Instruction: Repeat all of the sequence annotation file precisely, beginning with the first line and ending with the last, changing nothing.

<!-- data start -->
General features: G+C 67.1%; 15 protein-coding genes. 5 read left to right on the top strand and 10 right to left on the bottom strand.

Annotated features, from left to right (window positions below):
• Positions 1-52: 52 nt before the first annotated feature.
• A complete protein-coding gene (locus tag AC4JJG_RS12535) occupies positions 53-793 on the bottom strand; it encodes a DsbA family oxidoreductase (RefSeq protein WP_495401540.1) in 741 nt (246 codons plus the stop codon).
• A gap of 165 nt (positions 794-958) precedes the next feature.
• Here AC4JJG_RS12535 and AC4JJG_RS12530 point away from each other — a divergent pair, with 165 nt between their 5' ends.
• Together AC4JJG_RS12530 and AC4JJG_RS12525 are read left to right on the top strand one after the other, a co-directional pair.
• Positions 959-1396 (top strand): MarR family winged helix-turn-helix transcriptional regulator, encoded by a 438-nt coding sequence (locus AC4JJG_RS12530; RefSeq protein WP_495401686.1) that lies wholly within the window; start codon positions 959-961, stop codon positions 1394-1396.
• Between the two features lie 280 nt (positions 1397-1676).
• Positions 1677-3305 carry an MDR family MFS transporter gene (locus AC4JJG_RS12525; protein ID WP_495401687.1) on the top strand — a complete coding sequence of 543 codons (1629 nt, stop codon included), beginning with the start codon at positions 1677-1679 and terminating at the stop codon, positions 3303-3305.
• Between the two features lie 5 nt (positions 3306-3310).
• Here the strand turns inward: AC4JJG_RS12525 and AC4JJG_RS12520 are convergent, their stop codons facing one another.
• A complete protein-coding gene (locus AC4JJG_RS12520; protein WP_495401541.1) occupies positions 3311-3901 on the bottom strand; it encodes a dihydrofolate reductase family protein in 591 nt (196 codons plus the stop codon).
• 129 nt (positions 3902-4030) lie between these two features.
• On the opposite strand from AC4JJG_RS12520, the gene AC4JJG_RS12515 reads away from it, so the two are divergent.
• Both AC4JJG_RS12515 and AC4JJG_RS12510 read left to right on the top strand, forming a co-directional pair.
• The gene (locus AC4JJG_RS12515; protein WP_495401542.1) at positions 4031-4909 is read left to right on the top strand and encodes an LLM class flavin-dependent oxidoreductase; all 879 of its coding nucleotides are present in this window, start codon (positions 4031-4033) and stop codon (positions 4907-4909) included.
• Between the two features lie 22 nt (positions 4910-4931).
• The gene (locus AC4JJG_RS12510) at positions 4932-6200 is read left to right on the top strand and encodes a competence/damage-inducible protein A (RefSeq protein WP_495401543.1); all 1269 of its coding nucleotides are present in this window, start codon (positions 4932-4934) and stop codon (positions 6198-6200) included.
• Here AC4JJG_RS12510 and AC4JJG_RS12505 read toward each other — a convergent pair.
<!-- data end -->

General features: G+C 67.1%; 15 protein-coding genes. 5 read left to right on the top strand and 10 right to left on the bottom strand.

Annotated features, from left to right (window positions below):
• Positions 1-52: 52 nt before the first annotated feature.
• A complete protein-coding gene (locus tag AC4JJG_RS12535) occupies positions 53-793 on the bottom strand; it encodes a DsbA family oxidoreductase (RefSeq protein WP_495401540.1) in 741 nt (246 codons plus the stop codon).
• A gap of 165 nt (positions 794-958) precedes the next feature.
• Here AC4JJG_RS12535 and AC4JJG_RS12530 point away from each other — a divergent pair, with 165 nt between their 5' ends.
• Together AC4JJG_RS12530 and AC4JJG_RS12525 are read left to right on the top strand one after the other, a co-directional pair.
• Positions 959-1396 (top strand): MarR family winged helix-turn-helix transcriptional regulator, encoded by a 438-nt coding sequence (locus AC4JJG_RS12530; RefSeq protein WP_495401686.1) that lies wholly within the window; start codon positions 959-961, stop codon positions 1394-1396.
• Between the two features lie 280 nt (positions 1397-1676).
• Positions 1677-3305 carry an MDR family MFS transporter gene (locus AC4JJG_RS12525; protein ID WP_495401687.1) on the top strand — a complete coding sequence of 543 codons (1629 nt, stop codon included), beginning with the start codon at positions 1677-1679 and terminating at the stop codon, positions 3303-3305.
• Between the two features lie 5 nt (positions 3306-3310).
• Here the strand turns inward: AC4JJG_RS12525 and AC4JJG_RS12520 are convergent, their stop codons facing one another.
• A complete protein-coding gene (locus AC4JJG_RS12520; protein WP_495401541.1) occupies positions 3311-3901 on the bottom strand; it encodes a dihydrofolate reductase family protein in 591 nt (196 codons plus the stop codon).
• 129 nt (positions 3902-4030) lie between these two features.
• On the opposite strand from AC4JJG_RS12520, the gene AC4JJG_RS12515 reads away from it, so the two are divergent.
• Both AC4JJG_RS12515 and AC4JJG_RS12510 read left to right on the top strand, forming a co-directional pair.
• The gene (locus AC4JJG_RS12515; protein WP_495401542.1) at positions 4031-4909 is read left to right on the top strand and encodes an LLM class flavin-dependent oxidoreductase; all 879 of its coding nucleotides are present in this window, start codon (positions 4031-4033) and stop codon (positions 4907-4909) included.
• Between the two features lie 22 nt (positions 4910-4931).
• The gene (locus AC4JJG_RS12510) at positions 4932-6200 is read left to right on the top strand and encodes a competence/damage-inducible protein A (RefSeq protein WP_495401543.1); all 1269 of its coding nucleotides are present in this window, start codon (positions 4932-4934) and stop codon (positions 6198-6200) included.
• Here AC4JJG_RS12510 and AC4JJG_RS12505 read toward each other — a convergent pair.